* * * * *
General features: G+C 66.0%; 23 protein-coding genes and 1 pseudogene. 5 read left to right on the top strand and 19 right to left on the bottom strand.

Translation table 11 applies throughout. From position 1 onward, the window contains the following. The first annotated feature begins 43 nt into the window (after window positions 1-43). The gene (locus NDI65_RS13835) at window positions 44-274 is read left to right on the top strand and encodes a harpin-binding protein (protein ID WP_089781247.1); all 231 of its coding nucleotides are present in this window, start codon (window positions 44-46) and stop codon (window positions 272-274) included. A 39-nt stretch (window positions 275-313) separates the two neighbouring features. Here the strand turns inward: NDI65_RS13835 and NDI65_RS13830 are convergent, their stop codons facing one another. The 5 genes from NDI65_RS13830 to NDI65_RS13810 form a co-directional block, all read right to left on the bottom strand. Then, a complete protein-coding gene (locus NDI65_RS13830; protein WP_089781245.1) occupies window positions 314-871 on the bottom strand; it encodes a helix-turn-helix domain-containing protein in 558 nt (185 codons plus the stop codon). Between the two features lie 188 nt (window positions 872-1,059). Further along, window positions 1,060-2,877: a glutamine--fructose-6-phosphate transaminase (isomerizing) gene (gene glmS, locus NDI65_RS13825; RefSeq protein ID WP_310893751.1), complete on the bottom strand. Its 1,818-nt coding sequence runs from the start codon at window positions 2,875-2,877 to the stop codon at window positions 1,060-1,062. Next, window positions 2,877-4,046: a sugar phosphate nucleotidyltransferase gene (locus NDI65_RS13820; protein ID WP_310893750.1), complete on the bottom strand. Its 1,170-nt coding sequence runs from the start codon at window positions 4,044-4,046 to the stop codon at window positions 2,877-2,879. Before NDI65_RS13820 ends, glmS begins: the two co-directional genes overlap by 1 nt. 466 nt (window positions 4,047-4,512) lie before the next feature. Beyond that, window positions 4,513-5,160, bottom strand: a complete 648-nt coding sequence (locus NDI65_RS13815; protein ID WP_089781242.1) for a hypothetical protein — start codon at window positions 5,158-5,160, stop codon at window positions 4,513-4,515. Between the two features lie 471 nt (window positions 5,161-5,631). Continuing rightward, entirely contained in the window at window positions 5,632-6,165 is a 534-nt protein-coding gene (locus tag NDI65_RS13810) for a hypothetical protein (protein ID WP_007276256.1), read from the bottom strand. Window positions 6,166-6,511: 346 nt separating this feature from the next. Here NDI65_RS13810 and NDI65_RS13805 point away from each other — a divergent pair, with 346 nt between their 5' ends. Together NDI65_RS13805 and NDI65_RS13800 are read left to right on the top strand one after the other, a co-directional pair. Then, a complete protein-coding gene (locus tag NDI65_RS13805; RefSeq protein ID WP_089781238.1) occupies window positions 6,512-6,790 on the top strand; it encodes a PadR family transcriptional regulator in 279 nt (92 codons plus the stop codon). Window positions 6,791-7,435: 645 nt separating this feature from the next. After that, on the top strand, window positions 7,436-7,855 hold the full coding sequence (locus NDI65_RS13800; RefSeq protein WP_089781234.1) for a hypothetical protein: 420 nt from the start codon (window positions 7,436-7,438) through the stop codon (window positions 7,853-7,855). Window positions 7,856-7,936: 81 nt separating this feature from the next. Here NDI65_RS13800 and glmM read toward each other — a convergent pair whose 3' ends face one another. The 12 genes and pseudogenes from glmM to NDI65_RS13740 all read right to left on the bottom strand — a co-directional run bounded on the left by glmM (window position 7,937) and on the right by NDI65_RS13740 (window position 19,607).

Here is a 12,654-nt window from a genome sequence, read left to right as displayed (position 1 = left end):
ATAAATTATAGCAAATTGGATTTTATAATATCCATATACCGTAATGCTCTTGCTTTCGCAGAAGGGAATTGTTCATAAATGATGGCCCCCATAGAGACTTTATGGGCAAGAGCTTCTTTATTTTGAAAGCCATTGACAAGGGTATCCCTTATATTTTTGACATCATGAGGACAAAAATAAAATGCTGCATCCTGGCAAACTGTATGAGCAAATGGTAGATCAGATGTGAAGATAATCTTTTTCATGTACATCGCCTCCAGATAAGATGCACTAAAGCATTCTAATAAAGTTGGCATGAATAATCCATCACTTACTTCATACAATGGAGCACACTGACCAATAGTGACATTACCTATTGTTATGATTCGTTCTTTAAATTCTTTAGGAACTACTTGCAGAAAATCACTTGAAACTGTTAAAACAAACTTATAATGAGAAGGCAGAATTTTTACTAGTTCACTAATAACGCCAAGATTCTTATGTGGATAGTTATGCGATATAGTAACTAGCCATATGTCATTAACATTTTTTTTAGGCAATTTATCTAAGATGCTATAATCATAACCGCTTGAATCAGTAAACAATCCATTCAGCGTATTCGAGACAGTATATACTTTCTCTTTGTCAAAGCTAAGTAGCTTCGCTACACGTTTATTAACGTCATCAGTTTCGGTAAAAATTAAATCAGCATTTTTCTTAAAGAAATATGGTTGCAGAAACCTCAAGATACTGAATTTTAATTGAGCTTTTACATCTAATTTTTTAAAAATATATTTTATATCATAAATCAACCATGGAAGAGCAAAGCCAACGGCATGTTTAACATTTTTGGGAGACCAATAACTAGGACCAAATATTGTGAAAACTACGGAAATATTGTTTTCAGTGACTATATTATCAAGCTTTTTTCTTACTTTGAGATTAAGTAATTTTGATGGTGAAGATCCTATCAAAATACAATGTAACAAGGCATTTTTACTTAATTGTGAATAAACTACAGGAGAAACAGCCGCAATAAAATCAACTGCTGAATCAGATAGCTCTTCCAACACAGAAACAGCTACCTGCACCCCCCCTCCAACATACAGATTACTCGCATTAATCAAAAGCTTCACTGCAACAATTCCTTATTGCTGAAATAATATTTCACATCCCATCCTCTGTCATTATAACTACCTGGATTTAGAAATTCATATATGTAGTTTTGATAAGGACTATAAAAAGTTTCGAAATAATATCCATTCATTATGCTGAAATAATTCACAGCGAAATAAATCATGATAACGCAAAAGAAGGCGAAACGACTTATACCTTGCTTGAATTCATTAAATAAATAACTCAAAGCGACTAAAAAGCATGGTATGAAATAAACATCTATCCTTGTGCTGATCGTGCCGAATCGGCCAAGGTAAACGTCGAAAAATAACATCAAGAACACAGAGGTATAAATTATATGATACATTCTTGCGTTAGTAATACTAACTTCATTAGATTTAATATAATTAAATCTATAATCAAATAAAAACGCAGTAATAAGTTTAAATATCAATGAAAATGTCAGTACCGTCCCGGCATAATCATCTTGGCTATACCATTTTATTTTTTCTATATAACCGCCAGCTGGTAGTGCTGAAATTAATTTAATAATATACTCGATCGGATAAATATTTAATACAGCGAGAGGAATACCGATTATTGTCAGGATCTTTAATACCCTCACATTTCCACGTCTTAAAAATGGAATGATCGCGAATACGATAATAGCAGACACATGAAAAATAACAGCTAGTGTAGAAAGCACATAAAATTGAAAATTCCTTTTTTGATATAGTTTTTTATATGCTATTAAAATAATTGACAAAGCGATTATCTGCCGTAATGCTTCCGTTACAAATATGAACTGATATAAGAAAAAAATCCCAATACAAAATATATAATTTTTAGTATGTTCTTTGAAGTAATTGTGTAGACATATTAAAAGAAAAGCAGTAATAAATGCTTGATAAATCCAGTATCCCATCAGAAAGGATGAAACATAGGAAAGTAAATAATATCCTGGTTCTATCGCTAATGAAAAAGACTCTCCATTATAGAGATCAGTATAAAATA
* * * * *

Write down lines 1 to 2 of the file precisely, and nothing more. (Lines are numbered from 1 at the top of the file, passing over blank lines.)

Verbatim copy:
General features: G+C 66.0%; 23 protein-coding genes and 1 pseudogene. 5 read left to right on the top strand and 19 right to left on the bottom strand.

Translation table 11 applies throughout. From position 1 onward, the window contains the following. The first annotated feature begins 43 nt into the window (after window positions 1-43). The gene (locus NDI65_RS13835) at window positions 44-274 is read left to right on the top strand and encodes a harpin-binding protein (protein ID WP_089781247.1); all 231 of its coding nucleotides are present in this window, start codon (window positions 44-46) and stop codon (window positions 272-274) included. A 39-nt stretch (window positions 275-313) separates the two neighbouring features. Here the strand turns inward: NDI65_RS13835 and NDI65_RS13830 are convergent, their stop codons facing one another. The 5 genes from NDI65_RS13830 to NDI65_RS13810 form a co-directional block, all read right to left on the bottom strand. Then, a complete protein-coding gene (locus NDI65_RS13830; protein WP_089781245.1) occupies window positions 314-871 on the bottom strand; it encodes a helix-turn-helix domain-containing protein in 558 nt (185 codons plus the stop codon). Between the two features lie 188 nt (window positions 872-1,059). Further along, window positions 1,060-2,877: a glutamine--fructose-6-phosphate transaminase (isomerizing) gene (gene glmS, locus NDI65_RS13825; RefSeq protein ID WP_310893751.1), complete on the bottom strand. Its 1,818-nt coding sequence runs from the start codon at window positions 2,875-2,877 to the stop codon at window positions 1,060-1,062. Next, window positions 2,877-4,046: a sugar phosphate nucleotidyltransferase gene (locus NDI65_RS13820; protein ID WP_310893750.1), complete on the bottom strand. Its 1,170-nt coding sequence runs from the start codon at window positions 4,044-4,046 to the stop codon at window positions 2,877-2,879. Before NDI65_RS13820 ends, glmS begins: the two co-directional genes overlap by 1 nt. 466 nt (window positions 4,047-4,512) lie before the next feature. Beyond that, window positions 4,513-5,160, bottom strand: a complete 648-nt coding sequence (locus NDI65_RS13815; protein ID WP_089781242.1) for a hypothetical protein — start codon at window positions 5,158-5,160, stop codon at window positions 4,513-4,515. Between the two features lie 471 nt (window positions 5,161-5,631). Continuing rightward, entirely contained in the window at window positions 5,632-6,165 is a 534-nt protein-coding gene (locus tag NDI65_RS13810) for a hypothetical protein (protein ID WP_007276256.1), read from the bottom strand. Window positions 6,166-6,511: 346 nt separating this feature from the next. Here NDI65_RS13810 and NDI65_RS13805 point away from each other — a divergent pair, with 346 nt between their 5' ends. Together NDI65_RS13805 and NDI65_RS13800 are read left to right on the top strand one after the other, a co-directional pair. Then, a complete protein-coding gene (locus tag NDI65_RS13805; RefSeq protein ID WP_089781238.1) occupies window positions 6,512-6,790 on the top strand; it encodes a PadR family transcriptional regulator in 279 nt (92 codons plus the stop codon). Window positions 6,791-7,435: 645 nt separating this feature from the next. After that, on the top strand, window positions 7,436-7,855 hold the full coding sequence (locus NDI65_RS13800; RefSeq protein WP_089781234.1) for a hypothetical protein: 420 nt from the start codon (window positions 7,436-7,438) through the stop codon (window positions 7,853-7,855). Window positions 7,856-7,936: 81 nt separating this feature from the next. Here NDI65_RS13800 and glmM read toward each other — a convergent pair whose 3' ends face one another. The 12 genes and pseudogenes from glmM to NDI65_RS13740 all read right to left on the bottom strand — a co-directional run bounded on the left by glmM (window position 7,937) and on the right by NDI65_RS13740 (window position 19,607).